Anonymous methods as event handlers – Part 1

The syntactic sugar offered by anonymous methods makes them great candidates for writing event handlers; together with smart type inference, they reduce the amount of code written by an order of magnitude.

And that’s without considering the power offered by closures. With event handlers, closures allow you to kind of “stuff” extra parameters into the handler, without changing the actual number of formal parameters. This blog post shows a situation where an anonymous method acting as an event handler makes code simpler, and then goes on to show a gotcha with un-subscription and anonymous methods.

Here’s a simple Control class that fires a bunch of events.

   1: class Control

   2: {

   3:     public class ControlEventArgs : EventArgs

   4:     {

   5:         public Control Control {get;set;}

   6:     }


   8:     public bool Enabled { get; set; }


  10:     public event EventHandler<ControlEventArgs> KeyPressed;

  11:     public event EventHandler<ControlEventArgs> LeftButtonClicked;

  12:     public event EventHandler<ControlEventArgs> RightButtonClicked;

  13:     public event EventHandler<ControlEventArgs> MouseMoved;

  14: }

Let’s say you’re developing a GUI application with this class, and you want to handle events only if the originating control is visually enabled i.e., Enabled set to true. Pretty reasonable constraint, but tedious to implement, if you go the standard way of adding the check to the start of each of your event handlers.

   1: class GUIApp

   2: {

   3:     public void Initialize()

   4:     {

   5:         Control control = new Control();

   6:         control.KeyPressed += new EventHandler<Control.ControlEventArgs>(control_KeyPressed);

   7:         control.MouseMoved += new EventHandler<Control.ControlEventArgs>(control_MouseMoved);

   8:     }


  10:     void control_MouseMoved(object sender, Control.ControlEventArgs e)

  11:     {

  12:         if (e.Control.Enabled)

  13:         {

  14:             /// 

  15:         }

  16:     }


  18:     void control_KeyPressed(object sender, Control.ControlEventArgsEventArgs e)

  19:     {

  20:         if (e.Control.Enabled)

  21:         {

  22:             ///

  23:         }

  24:     }

  25: }

With an anonymous method, you could write a far more terse and easy to maintain version

   1: class GUIApp

   2: {

   3:     public void Initialize()

   4:     {

   5:         Control control = new Control();

   6:         control.KeyPressed += IfEnabledThenDo(control_KeyPressed);

   7:         control.MouseMoved += IfEnabledThenDo(control_MouseMoved);

   8:     }


  10:     public EventHandler<Control.ControlEventArgs> IfEnabledThenDo(EventHandler<Control.ControlEventArgs> actualAction)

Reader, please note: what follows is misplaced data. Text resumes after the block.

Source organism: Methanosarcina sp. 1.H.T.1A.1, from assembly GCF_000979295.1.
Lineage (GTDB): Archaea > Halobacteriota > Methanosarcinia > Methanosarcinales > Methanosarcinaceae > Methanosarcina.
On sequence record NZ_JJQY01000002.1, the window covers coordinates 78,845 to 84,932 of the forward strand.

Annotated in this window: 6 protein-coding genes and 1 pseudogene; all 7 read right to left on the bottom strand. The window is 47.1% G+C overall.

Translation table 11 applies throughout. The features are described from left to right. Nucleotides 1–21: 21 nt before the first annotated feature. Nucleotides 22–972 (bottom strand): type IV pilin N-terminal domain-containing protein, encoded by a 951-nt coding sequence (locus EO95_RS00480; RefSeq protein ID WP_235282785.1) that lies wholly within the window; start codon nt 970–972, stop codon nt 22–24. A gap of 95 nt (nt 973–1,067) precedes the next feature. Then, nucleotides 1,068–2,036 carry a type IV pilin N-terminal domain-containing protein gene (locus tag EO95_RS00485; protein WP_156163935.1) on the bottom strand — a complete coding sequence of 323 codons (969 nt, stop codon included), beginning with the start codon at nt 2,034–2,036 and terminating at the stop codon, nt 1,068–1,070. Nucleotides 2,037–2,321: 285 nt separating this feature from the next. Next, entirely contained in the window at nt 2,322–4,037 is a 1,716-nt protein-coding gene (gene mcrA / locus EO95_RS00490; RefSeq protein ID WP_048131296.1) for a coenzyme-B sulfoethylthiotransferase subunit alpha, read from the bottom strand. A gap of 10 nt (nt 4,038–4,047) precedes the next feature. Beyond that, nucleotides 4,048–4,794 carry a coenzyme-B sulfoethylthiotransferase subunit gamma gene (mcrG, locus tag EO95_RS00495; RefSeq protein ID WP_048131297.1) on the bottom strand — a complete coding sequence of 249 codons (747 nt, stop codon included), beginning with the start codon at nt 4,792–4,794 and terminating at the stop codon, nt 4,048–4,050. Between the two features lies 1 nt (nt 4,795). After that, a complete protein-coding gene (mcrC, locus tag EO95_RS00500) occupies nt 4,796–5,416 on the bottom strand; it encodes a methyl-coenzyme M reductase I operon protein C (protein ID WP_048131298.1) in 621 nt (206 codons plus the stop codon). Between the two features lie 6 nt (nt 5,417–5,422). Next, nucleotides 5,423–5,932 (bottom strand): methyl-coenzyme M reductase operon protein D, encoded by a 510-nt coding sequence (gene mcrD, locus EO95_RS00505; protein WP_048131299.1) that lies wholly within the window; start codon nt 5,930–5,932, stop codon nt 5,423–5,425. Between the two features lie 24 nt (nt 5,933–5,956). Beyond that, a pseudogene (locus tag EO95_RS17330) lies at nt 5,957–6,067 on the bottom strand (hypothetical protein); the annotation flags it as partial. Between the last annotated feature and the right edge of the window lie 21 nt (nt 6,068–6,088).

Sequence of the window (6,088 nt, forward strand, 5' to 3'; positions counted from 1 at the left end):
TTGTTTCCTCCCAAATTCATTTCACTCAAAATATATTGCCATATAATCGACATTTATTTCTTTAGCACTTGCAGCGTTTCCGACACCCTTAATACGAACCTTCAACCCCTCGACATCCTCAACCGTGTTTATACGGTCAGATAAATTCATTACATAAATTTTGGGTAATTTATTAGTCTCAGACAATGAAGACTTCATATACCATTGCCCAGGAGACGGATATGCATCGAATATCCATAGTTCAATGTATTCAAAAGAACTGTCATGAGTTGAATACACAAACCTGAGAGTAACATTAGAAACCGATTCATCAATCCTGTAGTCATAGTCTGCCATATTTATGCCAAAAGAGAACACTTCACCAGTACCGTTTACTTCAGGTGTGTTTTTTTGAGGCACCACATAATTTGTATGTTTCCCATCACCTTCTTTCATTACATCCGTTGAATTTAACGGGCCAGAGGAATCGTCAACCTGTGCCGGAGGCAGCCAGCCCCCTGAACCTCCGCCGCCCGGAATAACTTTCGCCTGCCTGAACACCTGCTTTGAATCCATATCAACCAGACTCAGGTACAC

11:     {

  12:         return (sender, args) => { if (args.Control.Enabled) { actualAction(sender, args); } };

  13:     }


  15:     void control_MouseMoved(object sender, Control.ControlEventArgs e)

  16:     {

  17:         ///

  18:     }


  20:     void control_KeyPressed(object sender, Control.ControlEventArgs e)

  21:     {

  22:         ///

  23:     }

  24: }

IfEnabledThenDo returns an anonymous function that first checks whether the control is enabled before calling the actual function. The code is much shorter, and the condition is checked only in one place, which makes it easy to modify or add additional logic without having to remember to change every single event handler. Plus, the reads like an English statement – subscribe to the event and if enabled, then do whatever else is necessary.

Great, but unless you are a masochist who revels in littering the code base with hard to reproduce bugs that bomb your app only when demoing to your most important customer, you must, of course, write code to unsubscribe. But there’s no method name to refer to, so you do it the same way as you did when subscribing.

   1: public void Initialize()

   2: {

   3:     control.KeyPressed += IfEnabledThenDo(control_KeyPressed);

   4:     control.MouseMoved += IfEnabledThenDo(control_MouseMoved);

   5: }


   7: public void Destroy()

   8: {

   9:     control.KeyPressed -= IfEnabledThenDo(control_KeyPressed);

  10:     control.MouseMoved -= IfEnabledThenDo(control_MouseMoved);

  11: }

This, unfortunately, won’t work – the application will still remain subscribed to those events. Can you figure out why?

Answer and more in the next blog post.

One thought on “Anonymous methods as event handlers – Part 1”

  1. A delegate is identified by its target (method, instance\type). In the above case, the delegates returned by IfEnabledThenDo during registrationg\unregistration target methods that belong to two different instances of the compiler generated class (that holds the anonymous delegate method). Hence the delegate instance returned in the line of unregistration does not exist with the event invocation list; in other words the subscribed event handler is not removed.!753E720D857C98F6!533.entry

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